Oil futures easily constitute one of the most traded commodities in the futures market today. It’s no surprise; oil is the world’s most important commodity and the most heavily-traded one by far. As a result, oil futures offer one way to tap into this vibrant and dynamic market.
Learning how to invest in oil futures means understanding the various markets that offer these assets and how you can break into the market. It also means understanding the underlying mechanics of oil futures and how they operate so you can best position yourself.
Anybody with the right type of broker can buy oil futures. Tradestation is one reputable broker to offer futures trading as well as stocks, etfs, bonds, forex and much more.
An Overview of Oil Futures
First, we’ll briefly cover oil futures and what they represent.
An oil future is a contract between two people: a buyer and a seller. The contract is an agreement, or promise, for the buyer to purchase oil at a certain price in the future (the spot price) at a certain date in the future (the contract’s maturity) from the seller. For example, you could purchase a futures contract to buy oil at $95 per barrel with a delivery date three months from now. You would have an obligation to take delivery of the oil (or settle for cash) for $95 a barrel three months from now, regardless of what the actual price of oil is at the time.
You can see how you can profit or lose money by buying oil futures. If you bought futures for $95 a barrel but the price at delivery was $92, you’d lose $3 per barrel because you would essentially overpay by that amount for every barrel. Of course, if the spot price of oil at delivery was $98 instead, you’d make $3 per barrel.
In fact, locking in oil contracts at a lower price helped save Southwestern Airlines millions of dollars when oil prices spiked and hurt all other major airlines.
Where to Find Oil Futures
When it comes to buying these instruments, there are two major exchanges on which they are sold: the New York Mercantile Exchange (NYMEX) and the Intercontinental Exchange (ICE).
NYMEX is a commodity futures exchange operated by CME Group based out of Chicago (although NYMEX is headquartered in New York with offices across the globe). NYMEX crude oil futures have a ticker symbol of CL, give the buyer control of 1,000 barrels of oil, and use the West Texas Intermediate (WTI) benchmark for oil. Oil contracts sold on NYMEX can be settled through physical delivery (the oil is delivered to a hub in Cushing, Oklahoma) or settled through cash, which is usually what happens.
The Intercontinental Exchange is an exchange headquartered in Atlanta, Georgia that deals in electronic transactions of futures and other commodities. Oil sold through ICE uses the Brent Crude benchmark. Contracts have a ticker symbol of B, control 1,000 barrels of oil, and are predominantly settled in cash – although there is an exchange for physical (EFP) option.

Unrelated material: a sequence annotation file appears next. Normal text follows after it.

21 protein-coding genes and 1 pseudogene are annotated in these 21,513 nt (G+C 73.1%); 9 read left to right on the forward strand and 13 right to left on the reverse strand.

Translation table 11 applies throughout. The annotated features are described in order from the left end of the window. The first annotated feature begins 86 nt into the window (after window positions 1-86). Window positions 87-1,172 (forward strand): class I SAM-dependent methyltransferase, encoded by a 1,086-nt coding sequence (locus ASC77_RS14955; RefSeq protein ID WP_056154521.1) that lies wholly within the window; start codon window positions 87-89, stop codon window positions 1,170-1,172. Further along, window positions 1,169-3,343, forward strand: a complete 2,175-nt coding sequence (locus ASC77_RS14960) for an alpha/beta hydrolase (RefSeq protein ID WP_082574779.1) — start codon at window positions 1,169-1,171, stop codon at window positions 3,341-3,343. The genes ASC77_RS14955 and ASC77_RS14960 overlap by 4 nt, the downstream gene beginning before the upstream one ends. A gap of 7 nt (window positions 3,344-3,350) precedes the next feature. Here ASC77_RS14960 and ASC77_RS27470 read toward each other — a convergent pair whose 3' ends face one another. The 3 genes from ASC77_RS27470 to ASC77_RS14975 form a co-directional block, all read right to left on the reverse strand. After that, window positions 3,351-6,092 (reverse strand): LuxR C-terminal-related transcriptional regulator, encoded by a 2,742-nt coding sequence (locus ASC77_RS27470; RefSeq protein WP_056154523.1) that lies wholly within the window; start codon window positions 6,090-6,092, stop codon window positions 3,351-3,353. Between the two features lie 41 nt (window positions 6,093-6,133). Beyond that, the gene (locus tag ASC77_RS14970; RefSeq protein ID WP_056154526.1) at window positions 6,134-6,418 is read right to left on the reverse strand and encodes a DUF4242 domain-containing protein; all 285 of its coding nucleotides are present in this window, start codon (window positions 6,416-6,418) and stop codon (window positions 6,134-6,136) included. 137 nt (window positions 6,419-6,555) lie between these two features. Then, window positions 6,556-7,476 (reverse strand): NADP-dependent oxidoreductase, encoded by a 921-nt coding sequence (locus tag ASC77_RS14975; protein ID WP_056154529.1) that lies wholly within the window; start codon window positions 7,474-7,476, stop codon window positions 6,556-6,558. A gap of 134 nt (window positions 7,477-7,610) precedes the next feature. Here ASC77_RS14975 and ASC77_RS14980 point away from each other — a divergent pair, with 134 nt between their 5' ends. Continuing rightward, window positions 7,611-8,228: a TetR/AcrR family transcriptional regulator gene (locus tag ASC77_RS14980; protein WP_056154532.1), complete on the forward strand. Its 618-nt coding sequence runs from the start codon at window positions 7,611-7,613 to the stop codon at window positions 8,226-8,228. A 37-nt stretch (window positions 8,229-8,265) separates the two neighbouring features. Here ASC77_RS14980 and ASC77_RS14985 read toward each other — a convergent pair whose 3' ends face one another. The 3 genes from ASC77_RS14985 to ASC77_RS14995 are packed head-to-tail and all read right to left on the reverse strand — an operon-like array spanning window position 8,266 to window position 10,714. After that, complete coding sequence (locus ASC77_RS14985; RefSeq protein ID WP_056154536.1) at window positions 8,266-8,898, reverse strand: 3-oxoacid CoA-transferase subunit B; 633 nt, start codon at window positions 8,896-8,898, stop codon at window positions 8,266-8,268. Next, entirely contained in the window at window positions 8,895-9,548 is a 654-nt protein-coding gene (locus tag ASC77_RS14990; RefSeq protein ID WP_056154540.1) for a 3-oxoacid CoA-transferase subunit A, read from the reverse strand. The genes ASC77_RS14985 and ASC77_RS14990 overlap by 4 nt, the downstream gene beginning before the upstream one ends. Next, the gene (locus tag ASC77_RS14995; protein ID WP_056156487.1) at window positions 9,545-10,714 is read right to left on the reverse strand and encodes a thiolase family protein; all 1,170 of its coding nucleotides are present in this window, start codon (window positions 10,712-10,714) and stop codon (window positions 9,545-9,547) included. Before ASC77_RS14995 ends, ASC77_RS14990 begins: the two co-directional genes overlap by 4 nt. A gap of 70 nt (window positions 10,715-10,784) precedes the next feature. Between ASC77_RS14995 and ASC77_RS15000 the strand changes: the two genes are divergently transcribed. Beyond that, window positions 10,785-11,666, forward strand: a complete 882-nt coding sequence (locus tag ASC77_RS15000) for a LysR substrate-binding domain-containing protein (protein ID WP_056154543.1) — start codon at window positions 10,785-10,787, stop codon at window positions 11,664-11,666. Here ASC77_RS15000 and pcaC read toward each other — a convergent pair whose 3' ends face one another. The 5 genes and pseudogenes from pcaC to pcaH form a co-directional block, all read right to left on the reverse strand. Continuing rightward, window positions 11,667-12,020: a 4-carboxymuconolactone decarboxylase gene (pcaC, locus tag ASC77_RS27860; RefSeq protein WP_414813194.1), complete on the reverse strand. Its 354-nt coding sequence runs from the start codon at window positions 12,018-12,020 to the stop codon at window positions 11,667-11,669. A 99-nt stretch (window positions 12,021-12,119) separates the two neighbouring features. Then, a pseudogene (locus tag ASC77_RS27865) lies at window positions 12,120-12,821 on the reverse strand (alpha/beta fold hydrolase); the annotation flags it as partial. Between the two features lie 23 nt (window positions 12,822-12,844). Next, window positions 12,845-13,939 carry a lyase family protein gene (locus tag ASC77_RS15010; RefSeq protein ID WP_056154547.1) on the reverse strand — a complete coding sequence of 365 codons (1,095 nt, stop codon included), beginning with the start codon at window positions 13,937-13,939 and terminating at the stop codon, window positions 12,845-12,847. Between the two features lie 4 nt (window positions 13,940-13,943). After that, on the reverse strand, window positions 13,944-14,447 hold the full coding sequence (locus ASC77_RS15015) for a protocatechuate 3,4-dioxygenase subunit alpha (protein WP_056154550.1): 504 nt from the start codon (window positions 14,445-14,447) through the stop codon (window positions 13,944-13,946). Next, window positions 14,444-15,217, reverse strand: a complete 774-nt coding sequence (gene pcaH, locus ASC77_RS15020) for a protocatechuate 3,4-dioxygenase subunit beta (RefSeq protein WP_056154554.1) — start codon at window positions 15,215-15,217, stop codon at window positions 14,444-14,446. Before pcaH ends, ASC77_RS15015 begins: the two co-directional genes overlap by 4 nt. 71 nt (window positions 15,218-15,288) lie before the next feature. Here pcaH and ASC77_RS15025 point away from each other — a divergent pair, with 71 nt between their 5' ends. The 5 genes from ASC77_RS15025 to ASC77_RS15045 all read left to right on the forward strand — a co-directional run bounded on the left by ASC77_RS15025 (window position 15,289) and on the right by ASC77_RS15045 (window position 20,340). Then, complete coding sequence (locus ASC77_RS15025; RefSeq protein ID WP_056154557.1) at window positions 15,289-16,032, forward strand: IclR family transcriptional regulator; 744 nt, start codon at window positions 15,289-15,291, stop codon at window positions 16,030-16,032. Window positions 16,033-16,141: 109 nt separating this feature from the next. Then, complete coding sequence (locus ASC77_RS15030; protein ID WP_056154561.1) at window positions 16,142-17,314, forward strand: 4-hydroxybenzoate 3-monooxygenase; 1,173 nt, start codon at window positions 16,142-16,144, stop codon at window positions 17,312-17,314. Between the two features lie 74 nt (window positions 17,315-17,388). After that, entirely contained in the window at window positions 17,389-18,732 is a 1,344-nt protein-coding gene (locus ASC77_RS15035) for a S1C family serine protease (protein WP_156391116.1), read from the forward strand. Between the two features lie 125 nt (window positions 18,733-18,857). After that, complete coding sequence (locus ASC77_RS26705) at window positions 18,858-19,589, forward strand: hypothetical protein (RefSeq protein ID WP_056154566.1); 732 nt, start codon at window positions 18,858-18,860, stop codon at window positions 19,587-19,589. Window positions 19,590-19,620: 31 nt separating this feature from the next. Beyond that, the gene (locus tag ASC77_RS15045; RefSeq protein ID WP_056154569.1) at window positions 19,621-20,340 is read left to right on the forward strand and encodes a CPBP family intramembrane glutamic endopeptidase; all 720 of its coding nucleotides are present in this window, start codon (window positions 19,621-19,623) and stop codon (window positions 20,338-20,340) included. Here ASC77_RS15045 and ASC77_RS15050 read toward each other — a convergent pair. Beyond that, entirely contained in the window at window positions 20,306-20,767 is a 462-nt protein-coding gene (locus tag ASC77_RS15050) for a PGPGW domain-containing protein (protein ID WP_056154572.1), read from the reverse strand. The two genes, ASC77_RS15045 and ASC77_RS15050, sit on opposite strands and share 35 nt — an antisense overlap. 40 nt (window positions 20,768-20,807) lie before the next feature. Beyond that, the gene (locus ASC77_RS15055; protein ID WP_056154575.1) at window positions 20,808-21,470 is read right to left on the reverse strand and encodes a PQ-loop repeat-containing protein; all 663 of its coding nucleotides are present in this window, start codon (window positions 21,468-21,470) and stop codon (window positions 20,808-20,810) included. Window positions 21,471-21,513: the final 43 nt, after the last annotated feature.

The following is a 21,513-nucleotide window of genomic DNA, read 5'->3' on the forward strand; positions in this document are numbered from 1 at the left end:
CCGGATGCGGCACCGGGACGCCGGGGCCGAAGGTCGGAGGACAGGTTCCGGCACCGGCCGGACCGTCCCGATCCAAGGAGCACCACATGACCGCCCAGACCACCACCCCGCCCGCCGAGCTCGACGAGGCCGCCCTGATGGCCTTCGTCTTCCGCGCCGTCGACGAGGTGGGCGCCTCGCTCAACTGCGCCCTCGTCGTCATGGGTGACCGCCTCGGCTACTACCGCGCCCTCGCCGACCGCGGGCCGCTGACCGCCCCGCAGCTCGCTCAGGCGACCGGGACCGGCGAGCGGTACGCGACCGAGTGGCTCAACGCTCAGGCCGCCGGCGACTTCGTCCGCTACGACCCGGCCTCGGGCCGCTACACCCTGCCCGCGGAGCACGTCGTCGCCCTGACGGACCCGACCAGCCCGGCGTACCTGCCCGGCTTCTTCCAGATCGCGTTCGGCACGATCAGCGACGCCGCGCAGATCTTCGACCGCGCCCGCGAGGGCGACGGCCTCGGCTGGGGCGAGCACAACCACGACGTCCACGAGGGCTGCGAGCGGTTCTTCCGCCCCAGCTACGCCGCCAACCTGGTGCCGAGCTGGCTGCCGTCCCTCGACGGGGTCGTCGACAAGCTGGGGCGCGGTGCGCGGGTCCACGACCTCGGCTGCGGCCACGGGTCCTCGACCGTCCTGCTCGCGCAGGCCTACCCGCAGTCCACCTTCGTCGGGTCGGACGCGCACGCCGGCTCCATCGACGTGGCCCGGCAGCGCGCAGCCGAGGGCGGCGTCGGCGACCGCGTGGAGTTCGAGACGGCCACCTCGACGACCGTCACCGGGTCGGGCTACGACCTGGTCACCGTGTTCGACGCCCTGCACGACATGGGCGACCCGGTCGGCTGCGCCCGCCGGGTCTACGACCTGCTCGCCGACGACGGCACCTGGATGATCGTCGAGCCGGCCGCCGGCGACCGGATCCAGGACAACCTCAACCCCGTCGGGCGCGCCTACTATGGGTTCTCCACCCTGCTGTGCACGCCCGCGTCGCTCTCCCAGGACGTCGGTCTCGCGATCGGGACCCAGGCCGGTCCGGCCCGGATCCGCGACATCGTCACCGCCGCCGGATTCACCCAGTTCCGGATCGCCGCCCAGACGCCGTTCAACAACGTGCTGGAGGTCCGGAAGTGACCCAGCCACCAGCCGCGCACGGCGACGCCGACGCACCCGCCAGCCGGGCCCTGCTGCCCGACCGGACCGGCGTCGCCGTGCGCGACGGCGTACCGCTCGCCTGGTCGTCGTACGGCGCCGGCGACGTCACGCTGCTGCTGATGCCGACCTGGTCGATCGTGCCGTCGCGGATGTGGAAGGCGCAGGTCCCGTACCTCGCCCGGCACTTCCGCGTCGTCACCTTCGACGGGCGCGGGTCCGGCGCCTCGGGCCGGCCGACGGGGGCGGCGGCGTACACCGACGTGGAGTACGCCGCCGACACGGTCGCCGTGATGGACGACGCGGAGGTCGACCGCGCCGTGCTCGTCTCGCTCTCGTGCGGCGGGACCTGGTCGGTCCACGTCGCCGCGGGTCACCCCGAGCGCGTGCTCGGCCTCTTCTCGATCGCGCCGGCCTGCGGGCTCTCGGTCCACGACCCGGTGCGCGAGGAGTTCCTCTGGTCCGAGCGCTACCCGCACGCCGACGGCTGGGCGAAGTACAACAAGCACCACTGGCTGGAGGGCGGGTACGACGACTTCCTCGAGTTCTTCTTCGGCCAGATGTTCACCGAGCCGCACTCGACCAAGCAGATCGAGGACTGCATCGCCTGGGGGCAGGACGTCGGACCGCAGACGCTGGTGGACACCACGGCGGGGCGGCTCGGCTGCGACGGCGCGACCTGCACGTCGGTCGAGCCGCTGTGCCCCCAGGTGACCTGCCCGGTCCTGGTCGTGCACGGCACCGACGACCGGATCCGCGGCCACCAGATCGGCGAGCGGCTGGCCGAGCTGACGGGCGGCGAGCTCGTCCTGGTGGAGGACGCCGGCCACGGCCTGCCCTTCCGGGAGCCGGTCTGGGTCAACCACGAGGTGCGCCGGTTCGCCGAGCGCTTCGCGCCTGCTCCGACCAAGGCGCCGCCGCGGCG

The main difference between ICE and NYMEX when it comes to oil is the difference in benchmarks used. West Texas Intermediate comes from the American Midwest and the Gulf Coast and is lighter and ‘sweeter’ (contains less sulfur) than virtually every other major benchmark. Brent Crude is a blend of oil that comes from the North Sea, off the coast of the United Kingdom.
Both exchanges have electronic access, so anyone who has a broker who has access to either exchange can buy and sell futures contracts. Most major online trading platforms have this access, but you do have to be approved. Brokers have the right to deny access to any investor or trader they deem too inexperienced or otherwise are ill-suited to trading futures (which can be very risky and very volatile).
Once you gain access, though, you have to post what is called a performance bond, which is an amount usually around 2-5% of the value of the contract. This is to ensure that you intend on fulfilling the contract and have the financial means to do so. Contracts have an initial margin and a maintenance margin. The former is to open the trade; the latter is to keep the contract active.
This is true for NYMEX and ICE. The margin varies and depends on the price of the contract. If you lose money on a trade, you will have to put in an equal amount of money into your account to maintain your maintenance margin, similar to having a margin account with stocks.
Trading oil futures can be exciting and very lucrative; just know, though, that oil is very sensitive and is quite volatile. Also keep in mind that oil is a truly global, fungible commodity, which means that events in one part of the world can and will impact oil prices everywhere. Learn as much as you can about oil market dynamics and be willing to take on risk in order to turn a profit before jumping into the futures market. If you are ready to start, I would recommend using Tradestation.